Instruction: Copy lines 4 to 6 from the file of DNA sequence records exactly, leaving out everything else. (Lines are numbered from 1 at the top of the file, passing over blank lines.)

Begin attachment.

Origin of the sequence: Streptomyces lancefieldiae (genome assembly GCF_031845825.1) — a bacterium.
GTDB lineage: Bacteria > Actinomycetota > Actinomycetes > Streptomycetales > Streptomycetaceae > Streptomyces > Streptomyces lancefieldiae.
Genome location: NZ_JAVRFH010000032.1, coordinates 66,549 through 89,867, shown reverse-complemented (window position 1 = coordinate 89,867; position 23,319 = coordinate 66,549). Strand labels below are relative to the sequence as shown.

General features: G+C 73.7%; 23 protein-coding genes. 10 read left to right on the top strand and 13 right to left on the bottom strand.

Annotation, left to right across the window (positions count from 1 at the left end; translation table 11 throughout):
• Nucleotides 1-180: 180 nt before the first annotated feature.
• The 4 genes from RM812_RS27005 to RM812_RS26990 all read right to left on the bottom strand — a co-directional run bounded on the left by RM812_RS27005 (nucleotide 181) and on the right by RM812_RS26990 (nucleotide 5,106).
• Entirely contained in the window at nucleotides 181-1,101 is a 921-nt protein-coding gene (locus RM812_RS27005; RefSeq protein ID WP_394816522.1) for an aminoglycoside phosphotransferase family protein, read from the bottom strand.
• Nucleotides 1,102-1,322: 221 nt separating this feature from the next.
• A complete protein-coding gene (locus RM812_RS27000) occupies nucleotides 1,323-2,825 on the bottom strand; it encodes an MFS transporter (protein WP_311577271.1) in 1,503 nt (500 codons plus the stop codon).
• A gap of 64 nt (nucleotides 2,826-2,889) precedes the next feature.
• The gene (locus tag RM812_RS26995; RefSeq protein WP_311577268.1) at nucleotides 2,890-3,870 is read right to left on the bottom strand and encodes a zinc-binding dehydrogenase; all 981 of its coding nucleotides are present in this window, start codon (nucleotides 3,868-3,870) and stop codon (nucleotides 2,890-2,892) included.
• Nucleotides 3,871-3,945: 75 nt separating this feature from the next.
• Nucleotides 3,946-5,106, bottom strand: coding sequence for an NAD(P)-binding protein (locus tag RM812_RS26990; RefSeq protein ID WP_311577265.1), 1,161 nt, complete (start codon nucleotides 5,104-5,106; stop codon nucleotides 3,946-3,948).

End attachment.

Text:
General features: G+C 73.7%; 23 protein-coding genes. 10 read left to right on the top strand and 13 right to left on the bottom strand.

Annotation, left to right across the window (positions count from 1 at the left end; translation table 11 throughout):
• Nucleotides 1-180: 180 nt before the first annotated feature.